Stopped using FF as my main browser because of all extensions not working with every new release.FF now is more like extenion\plugin-less browser.

I've been a long time fan of FF but have been trying out Chrome for the past couple of weeks due to extensions always getting broke on updates and so far with chrome every update I've had for it I've not had a single problem with extensions not working

Also FF6 is a lot slower compared to chrome, but FF comes out on top for less memory usage!

RasterMan said,
I've been a long time fan of FF but have been trying out Chrome for the past couple of weeks due to extensions always getting broke on updates and so far with chrome every update I've had for it I've not had a single problem with extensions not working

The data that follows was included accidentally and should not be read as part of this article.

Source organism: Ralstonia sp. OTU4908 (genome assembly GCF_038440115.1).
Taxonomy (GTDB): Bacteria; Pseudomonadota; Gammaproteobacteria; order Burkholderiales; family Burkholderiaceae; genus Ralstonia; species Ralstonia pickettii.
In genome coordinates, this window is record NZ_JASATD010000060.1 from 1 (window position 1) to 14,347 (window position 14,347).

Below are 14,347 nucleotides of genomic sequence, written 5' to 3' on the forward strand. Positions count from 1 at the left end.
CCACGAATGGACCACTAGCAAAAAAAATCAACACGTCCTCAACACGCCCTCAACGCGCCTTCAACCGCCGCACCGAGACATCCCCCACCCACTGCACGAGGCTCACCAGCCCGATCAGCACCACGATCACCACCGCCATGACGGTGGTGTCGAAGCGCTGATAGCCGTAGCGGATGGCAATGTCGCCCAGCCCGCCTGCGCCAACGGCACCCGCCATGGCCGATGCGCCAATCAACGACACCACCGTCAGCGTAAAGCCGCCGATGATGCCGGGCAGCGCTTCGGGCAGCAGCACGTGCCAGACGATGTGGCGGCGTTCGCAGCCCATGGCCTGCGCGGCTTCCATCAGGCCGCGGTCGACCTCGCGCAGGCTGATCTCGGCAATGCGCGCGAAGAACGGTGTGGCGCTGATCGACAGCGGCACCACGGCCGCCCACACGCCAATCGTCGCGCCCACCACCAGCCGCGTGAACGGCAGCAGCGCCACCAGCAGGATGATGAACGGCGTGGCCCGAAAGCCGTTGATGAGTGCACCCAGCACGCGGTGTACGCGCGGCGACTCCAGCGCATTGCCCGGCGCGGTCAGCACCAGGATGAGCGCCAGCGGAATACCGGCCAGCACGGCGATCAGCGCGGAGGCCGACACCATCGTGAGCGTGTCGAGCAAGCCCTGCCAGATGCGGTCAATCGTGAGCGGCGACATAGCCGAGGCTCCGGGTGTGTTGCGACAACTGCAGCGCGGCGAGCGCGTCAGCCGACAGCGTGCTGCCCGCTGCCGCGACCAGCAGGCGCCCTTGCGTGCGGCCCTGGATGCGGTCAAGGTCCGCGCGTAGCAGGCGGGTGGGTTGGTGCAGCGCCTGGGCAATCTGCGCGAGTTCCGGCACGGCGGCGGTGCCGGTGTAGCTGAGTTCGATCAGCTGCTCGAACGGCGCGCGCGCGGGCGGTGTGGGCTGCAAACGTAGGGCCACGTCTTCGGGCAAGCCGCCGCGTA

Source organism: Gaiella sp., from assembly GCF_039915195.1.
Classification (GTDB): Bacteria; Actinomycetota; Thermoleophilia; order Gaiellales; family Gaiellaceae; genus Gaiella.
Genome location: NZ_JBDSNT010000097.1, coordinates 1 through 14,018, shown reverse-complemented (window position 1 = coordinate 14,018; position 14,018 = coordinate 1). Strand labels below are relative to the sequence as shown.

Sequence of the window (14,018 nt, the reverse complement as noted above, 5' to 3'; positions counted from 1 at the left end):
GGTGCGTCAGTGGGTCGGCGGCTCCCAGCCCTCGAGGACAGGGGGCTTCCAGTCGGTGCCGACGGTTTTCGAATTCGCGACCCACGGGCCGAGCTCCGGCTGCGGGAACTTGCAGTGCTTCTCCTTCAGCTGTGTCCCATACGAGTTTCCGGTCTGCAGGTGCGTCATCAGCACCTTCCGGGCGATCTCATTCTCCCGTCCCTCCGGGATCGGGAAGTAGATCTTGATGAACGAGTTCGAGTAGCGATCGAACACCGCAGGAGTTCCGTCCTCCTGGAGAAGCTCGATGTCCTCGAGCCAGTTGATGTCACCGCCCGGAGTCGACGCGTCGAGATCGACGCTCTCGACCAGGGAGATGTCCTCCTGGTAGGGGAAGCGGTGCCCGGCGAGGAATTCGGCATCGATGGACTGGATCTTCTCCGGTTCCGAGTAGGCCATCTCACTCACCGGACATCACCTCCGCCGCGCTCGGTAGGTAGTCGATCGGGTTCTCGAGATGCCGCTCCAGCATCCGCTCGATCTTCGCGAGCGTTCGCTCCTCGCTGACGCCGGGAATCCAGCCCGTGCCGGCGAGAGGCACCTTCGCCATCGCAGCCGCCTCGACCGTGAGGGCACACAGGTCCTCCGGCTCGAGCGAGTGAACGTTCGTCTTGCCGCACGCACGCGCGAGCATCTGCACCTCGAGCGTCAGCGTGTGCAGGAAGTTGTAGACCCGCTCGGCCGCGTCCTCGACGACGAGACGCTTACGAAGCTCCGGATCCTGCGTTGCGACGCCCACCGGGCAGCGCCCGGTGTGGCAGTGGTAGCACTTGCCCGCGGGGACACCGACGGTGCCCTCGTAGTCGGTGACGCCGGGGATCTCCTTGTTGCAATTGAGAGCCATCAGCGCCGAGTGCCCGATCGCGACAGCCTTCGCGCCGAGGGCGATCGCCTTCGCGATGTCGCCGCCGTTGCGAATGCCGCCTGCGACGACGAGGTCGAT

Also FF6 is a lot slower compared to chrome, but FF comes out on top for less memory usage!


Chrome is great in that aspect, but you cannot match the absolute usefulness and completeness of FF addons functionality.

If FF6 is giving you good memory usage, wait until FF8 gets final release. They reduced memory usage by almost a third for me, and in FF9 they are still patching a new leak or optimizing the code every week.

Mozilla project manager: "I keep hearing... the... f*cking numbers!"

Heh, the guys screwed up with the new all-the-same release cycle and now they're about to screw it up even more by trying to set it straight. A few screws loose. But it didn't have to be this way.

Didn't the guy in charge basically say 'screw businesses', now he's backtracking because businesses are leaving firefox.